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Ada Twp. Hall packed in fracking debate
GRAND RAPIDS, Mich. (NEWSCHANNEL 3) - It was standing room only at the Ada Township Hall on Monday night as the debate over fracking raged on.
In October, the state auctioned off the mineral rights to the majority of the state land in Kent County.
Now, state lawmakers, along with the DEQ and DNR hosted a town hall in Ada Township to try and ease ongoing concerns over the practice.
According to the Department of Natural Resources, once a drilling permit is requested, the state has 30 days to grant or deny the request.
As of now, the DNR says no permits have been requested in Kent County, but that provides little comfort to most people who spoke to Newschannel 3 on Monday night.
Two teachers from Forest Hills Central spoke to Newschannel 3, and expressed concerns with the volumes of water that would need to be used for the procedure, and the effects it could have.
Representatives from both the DEQ and DNR assured everyone that if water usage for fracking lowered the water table to the point that it affected public or private wells, the state would immediately order drillers to reduce or stop water consumption.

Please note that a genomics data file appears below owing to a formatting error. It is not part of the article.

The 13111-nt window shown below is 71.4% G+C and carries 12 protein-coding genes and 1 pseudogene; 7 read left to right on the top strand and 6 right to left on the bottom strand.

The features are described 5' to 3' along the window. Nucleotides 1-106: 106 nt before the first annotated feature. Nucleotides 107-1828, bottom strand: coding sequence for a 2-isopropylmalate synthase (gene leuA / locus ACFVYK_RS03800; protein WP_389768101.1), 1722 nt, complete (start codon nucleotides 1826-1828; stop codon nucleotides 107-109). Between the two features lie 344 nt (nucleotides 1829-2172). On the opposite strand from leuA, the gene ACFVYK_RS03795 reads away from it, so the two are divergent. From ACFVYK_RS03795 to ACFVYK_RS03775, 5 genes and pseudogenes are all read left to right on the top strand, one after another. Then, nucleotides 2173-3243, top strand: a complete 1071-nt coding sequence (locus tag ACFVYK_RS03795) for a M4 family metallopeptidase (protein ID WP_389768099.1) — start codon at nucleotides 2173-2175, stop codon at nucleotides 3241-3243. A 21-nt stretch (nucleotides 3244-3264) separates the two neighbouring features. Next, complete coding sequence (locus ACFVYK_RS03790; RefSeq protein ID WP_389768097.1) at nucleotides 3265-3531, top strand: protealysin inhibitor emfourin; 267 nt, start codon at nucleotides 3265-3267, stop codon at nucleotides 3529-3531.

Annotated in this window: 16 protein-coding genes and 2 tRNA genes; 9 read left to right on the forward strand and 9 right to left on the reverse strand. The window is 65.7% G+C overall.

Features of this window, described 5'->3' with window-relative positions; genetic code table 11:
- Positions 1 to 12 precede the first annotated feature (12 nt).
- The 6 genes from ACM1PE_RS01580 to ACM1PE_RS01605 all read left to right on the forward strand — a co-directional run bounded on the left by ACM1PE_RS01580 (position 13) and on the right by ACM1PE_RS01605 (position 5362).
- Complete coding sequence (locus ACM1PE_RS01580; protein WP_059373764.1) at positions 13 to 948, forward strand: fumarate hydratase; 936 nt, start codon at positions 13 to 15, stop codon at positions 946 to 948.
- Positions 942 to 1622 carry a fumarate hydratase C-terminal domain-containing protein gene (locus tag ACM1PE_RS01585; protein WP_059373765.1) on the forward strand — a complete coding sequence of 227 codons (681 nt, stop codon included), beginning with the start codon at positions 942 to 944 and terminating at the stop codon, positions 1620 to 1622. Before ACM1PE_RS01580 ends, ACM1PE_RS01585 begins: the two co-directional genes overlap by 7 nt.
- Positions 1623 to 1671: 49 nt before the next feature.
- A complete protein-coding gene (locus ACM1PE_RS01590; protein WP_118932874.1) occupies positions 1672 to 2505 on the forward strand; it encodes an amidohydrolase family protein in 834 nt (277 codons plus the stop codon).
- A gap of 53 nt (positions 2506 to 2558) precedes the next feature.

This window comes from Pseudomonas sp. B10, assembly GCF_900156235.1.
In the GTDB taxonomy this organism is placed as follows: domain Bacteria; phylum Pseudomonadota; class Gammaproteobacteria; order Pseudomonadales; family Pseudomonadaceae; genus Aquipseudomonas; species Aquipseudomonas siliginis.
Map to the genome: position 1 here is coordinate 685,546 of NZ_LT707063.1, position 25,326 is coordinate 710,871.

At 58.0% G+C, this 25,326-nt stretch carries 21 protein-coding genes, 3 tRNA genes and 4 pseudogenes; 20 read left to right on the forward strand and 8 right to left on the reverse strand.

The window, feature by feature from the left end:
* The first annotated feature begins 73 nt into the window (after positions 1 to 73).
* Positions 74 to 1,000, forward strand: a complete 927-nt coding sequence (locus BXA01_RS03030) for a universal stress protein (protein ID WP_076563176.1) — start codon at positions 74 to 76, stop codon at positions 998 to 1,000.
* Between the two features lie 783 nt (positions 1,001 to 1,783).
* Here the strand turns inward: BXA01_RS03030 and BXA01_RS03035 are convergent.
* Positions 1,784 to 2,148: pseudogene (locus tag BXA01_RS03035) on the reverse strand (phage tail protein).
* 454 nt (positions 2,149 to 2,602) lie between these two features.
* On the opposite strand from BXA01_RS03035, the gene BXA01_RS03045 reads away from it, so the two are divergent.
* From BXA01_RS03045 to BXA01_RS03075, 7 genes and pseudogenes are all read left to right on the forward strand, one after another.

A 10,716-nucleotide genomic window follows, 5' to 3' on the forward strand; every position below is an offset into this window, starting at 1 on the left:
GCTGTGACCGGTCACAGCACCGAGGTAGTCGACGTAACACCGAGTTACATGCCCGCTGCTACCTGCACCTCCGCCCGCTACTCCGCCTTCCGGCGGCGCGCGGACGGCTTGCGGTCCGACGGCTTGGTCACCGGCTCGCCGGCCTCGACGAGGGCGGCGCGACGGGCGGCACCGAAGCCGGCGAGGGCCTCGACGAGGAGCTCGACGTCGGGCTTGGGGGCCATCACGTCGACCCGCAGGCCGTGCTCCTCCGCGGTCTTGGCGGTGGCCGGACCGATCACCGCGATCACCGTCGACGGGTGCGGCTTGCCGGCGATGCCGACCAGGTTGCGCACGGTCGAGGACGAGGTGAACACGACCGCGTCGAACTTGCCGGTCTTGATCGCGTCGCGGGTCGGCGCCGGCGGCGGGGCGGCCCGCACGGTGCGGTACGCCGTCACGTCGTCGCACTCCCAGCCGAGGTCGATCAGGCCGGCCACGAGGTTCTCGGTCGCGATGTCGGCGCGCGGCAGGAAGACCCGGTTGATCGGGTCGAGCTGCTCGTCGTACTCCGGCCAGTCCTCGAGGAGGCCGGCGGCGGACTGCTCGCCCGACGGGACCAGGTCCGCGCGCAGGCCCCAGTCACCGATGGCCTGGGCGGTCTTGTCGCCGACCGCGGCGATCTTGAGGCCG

But there were also people at Monday night's meeting like Bill Lennon, who lives in Ada, and support Fracking.
Lennon said he's worked with a drilling company for about 15 years, and that he believes some people who don't support fracking simply don't understand it.
State reps were quick to point out that Michigan has some of the strictest rules for fracking, has never had a documented case of hydraulic fracking contaminating the environment, and holds all drilling companies responsible for 100 percent of the cost in the event of a spill.
In addition, they pointed out that oil and gas harvesting royalties have generated big money to improve state land.
"$935 million in grants the state has been able to give out?" asked concerned teacher Sue West. "I think it's a great money maker, but I'm not sure I like the environmental costs."
There will be another state mineral rights auction in May for Ionia County and points north.
Fracking isn't just an issue in Kent County either.
Last year, the state Department of Natural Resources auctioned off tens of thousands of acres of land in Barry and Allegan Counties to potentially be used for fracking.
Many are pushing for an injunction against the DNR to have them nullify the actions of the land.